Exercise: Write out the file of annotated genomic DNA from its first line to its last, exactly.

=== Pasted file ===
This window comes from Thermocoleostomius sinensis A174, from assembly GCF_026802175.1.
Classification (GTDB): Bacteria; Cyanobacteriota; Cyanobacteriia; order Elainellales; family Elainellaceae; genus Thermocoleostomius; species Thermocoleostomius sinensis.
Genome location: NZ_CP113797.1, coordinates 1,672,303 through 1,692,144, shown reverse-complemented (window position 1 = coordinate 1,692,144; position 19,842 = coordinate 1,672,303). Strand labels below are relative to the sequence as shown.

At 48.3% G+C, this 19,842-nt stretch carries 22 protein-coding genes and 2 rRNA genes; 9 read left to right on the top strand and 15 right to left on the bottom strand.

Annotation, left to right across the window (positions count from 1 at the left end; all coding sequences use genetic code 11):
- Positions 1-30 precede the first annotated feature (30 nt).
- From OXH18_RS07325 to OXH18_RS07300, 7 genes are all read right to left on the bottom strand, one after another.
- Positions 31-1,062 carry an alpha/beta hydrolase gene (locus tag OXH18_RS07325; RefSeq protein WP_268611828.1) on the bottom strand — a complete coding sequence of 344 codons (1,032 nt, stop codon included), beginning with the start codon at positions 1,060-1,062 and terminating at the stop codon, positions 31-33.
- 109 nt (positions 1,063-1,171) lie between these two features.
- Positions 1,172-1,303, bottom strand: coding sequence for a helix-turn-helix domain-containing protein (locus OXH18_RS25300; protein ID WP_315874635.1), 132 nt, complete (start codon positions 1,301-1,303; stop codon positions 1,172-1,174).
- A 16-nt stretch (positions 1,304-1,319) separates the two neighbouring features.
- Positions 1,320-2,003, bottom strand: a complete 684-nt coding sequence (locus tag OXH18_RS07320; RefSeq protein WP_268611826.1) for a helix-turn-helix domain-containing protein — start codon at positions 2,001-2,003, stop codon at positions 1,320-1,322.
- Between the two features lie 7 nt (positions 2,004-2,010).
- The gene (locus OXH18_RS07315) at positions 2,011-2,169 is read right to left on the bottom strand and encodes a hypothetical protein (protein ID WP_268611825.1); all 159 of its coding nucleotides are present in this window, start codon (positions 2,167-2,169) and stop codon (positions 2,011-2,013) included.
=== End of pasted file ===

This window comes from Thermocoleostomius sinensis A174, from assembly GCF_026802175.1.
Classification (GTDB): Bacteria; Cyanobacteriota; Cyanobacteriia; order Elainellales; family Elainellaceae; genus Thermocoleostomius; species Thermocoleostomius sinensis.
Genome location: NZ_CP113797.1, coordinates 1,672,303 through 1,692,144, shown reverse-complemented (window position 1 = coordinate 1,692,144; position 19,842 = coordinate 1,672,303). Strand labels below are relative to the sequence as shown.

At 48.3% G+C, this 19,842-nt stretch carries 22 protein-coding genes and 2 rRNA genes; 9 read left to right on the top strand and 15 right to left on the bottom strand.

Annotation, left to right across the window (positions count from 1 at the left end; all coding sequences use genetic code 11):
- Positions 1-30 precede the first annotated feature (30 nt).
- From OXH18_RS07325 to OXH18_RS07300, 7 genes are all read right to left on the bottom strand, one after another.
- Positions 31-1,062 carry an alpha/beta hydrolase gene (locus tag OXH18_RS07325; RefSeq protein WP_268611828.1) on the bottom strand — a complete coding sequence of 344 codons (1,032 nt, stop codon included), beginning with the start codon at positions 1,060-1,062 and terminating at the stop codon, positions 31-33.
- 109 nt (positions 1,063-1,171) lie between these two features.
- Positions 1,172-1,303, bottom strand: coding sequence for a helix-turn-helix domain-containing protein (locus OXH18_RS25300; protein ID WP_315874635.1), 132 nt, complete (start codon positions 1,301-1,303; stop codon positions 1,172-1,174).
- A 16-nt stretch (positions 1,304-1,319) separates the two neighbouring features.
- Positions 1,320-2,003, bottom strand: a complete 684-nt coding sequence (locus tag OXH18_RS07320; RefSeq protein WP_268611826.1) for a helix-turn-helix domain-containing protein — start codon at positions 2,001-2,003, stop codon at positions 1,320-1,322.
- Between the two features lie 7 nt (positions 2,004-2,010).
- The gene (locus OXH18_RS07315) at positions 2,011-2,169 is read right to left on the bottom strand and encodes a hypothetical protein (protein ID WP_268611825.1); all 159 of its coding nucleotides are present in this window, start codon (positions 2,167-2,169) and stop codon (positions 2,011-2,013) included.